Sinclair decision to pre-empt programming cost shareholders

Common Cause goes to Sinclair annual meeting, urges shareholders to ask tough questions

Sinclair Broadcast Group failed to serve democracy when it preempted in certain markets a Nightline program honoring soldiers killed in Iraq. But Sinclair’s decision put the company in jeopardy as well. As shareholders, you should be aware of the implications of that decision.

Sinclair’s decision subjected the company to a barrage of bad publicity. Since ABC permitted non-ABC affiliates to air its Nightline program in Sinclair communities, Sinclair lost audiences to other competing stations. Nightline’s ratings were up 30 percent for the April 29 program, “The Fallen,” compared to the rest of the week.

Sinclair’s action was the subject of widespread criticism, including a scathing letter from Senator Commerce Committee Chairman John McCain (R-AZ), who called the preemption “unpatriotic.”

The Winston-Salem Journal, in Sinclair’s market area, called it “a shoddy preemption.” “Sinclair Viewers Lost Choice,” stated the Rocky Mountain News. TV columnist Tom Shales called Sinclair “arguably unfit to be a [broadcast] licensee, at least in a democracy with a First Amendment.”

Thousands of Americans flooded Sinclair’s offices with e-mails and phone calls, protesting its decision. Sinclair also might be in the crosshairs of more bad publicity. Senator Frank Lautenberg (D-NJ) has asked the McCain’s Commerce Committee to hold hearings on “a disturbing pattern of politically based corporate censorship of the news media and entertainment industry.”

Common Cause believes that broadcasters have a duty to serve the public. That means providing them with information, a diversity of viewpoints, and a discussion of issues important to a democracy. When Sinclair and other companies fail to serve the public interest, they also fail to serve their shareholders.

Facts for Shareholders:

First, the judgment to forbid airing of the program smacked of a specific political agenda and therefore created a severe public backlash and offended many military families. These events put Sinclair’s reputation at risk.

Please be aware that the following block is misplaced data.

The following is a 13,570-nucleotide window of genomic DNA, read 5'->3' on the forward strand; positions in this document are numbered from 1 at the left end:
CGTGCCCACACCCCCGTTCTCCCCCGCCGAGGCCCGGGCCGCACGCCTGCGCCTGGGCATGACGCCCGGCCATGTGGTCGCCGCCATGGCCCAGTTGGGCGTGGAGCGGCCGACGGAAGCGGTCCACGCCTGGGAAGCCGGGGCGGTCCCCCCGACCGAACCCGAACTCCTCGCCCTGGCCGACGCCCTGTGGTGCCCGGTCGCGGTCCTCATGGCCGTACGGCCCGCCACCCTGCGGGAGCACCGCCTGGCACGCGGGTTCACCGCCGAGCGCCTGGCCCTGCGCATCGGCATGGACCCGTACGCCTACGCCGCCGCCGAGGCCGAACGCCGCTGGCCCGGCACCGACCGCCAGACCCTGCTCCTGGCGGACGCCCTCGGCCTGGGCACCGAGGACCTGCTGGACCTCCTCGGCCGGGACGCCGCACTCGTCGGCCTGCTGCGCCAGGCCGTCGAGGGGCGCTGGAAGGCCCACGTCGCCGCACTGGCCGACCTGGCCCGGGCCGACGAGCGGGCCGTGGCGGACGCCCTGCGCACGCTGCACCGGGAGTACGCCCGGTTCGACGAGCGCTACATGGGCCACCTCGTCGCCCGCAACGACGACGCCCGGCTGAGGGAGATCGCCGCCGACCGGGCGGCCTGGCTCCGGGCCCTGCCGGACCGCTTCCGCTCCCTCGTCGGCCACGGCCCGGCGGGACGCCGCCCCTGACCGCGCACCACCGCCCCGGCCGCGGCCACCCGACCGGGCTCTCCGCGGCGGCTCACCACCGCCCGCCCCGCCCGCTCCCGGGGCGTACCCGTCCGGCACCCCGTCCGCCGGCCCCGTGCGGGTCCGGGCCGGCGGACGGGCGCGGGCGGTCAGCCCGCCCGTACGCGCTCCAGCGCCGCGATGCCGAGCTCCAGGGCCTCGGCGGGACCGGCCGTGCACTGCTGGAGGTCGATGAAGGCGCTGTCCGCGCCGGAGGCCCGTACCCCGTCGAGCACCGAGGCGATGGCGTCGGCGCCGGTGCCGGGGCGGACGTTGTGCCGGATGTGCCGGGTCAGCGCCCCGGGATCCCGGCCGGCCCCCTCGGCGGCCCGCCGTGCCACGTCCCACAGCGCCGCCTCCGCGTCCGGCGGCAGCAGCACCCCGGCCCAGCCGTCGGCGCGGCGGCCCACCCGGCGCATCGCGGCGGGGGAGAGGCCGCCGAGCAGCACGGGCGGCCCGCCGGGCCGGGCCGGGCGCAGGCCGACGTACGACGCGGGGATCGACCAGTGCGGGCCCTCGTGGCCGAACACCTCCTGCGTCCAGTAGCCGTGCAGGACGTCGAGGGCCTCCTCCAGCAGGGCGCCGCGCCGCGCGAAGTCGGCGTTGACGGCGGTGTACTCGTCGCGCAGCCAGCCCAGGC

Second, the Sinclair Broadcast Group lost viewership to competitor stations as ABC was able to secure alternate options for viewers in six of the eight cities affected, including St. Louis, Mobile, Ala., and Columbus, Ohio. Furthermore, ABC News’s “Nightline” scored nearly 30 percent more viewers on Friday night, April 30th than it did the rest of that week, according to preliminary numbers. An average of about 4.5 percent of the TV households in the nation’s largest markets watched the program. The preliminary rating was about 22 percent higher than the show had done the previous Friday in the metered markets.

Third, Sinclair’s decision does not reflect a commitment to the public interest and to a fair and balanced media. Failure to serve the public places Sinclair’s broadcast licenses at risk.

Suggested questions for shareholders to ask of Sinclair management:

1. On Friday, April 30, your stock price dropped 2%. How do you intend to recoup lost shareholder value and corporate prestige?

2. What criteria are you going to use in the future to determine what network programs are “partisan?” Will this criteria be published anywhere so that shareholders can review and vote on these types of decisions?

3. Did you consider the public relations fallout from your actions, and the reaction of local affiliates and the families of deceased soldiers in those communities?

Letter from Sen. John McCain to David M. Smith of Sinclair Broadcasting [released on Friday, April 30th; addressed to David M. Smith]:

I write to strongly protest your decision to instruct Sinclair’s ABC affiliates to preempt this evening’s Nightline program. I find deeply offensive Sinclair’s objection to Nightline’s intention to broadcast the names and photographs of Americans who gave their lives in service to our country in Iraq. I supported the President’s decision to go to war in Iraq, and remain a strong supporter of that decision. But every American has a responsibility to understand fully the terrible costs of war and the extraordinary sacrifices it requires of those brave men and women who volunteer to defend the rest of us; lest we ever forget or grow insensitive to how grave a decision it is for our government to order Americans into combat. It is a solemn responsibility of elected officials to accept responsibility for our decision and its consequences, and, with those who disseminate the news, to ensure that Americans are fully informed of those consequences. There is no valid reason for Sinclair to shirk its responsibility in what I assume is a very misguided attempt to prevent your viewers from completely appreciating the extraordinary sacrifices made on their behalf by Americans serving in Iraq. War is an awful, but sometimes necessary business.

Your decision to deny your viewers an opportunity to be reminded of war’s terrible costs, in all their heartbreaking detail, is a gross disservice to the public, and to the men and women of the United States Armed Forces. It is, in short, sir, unpatriotic. I hope it meets with the public opprobrium it most certainly deserves.

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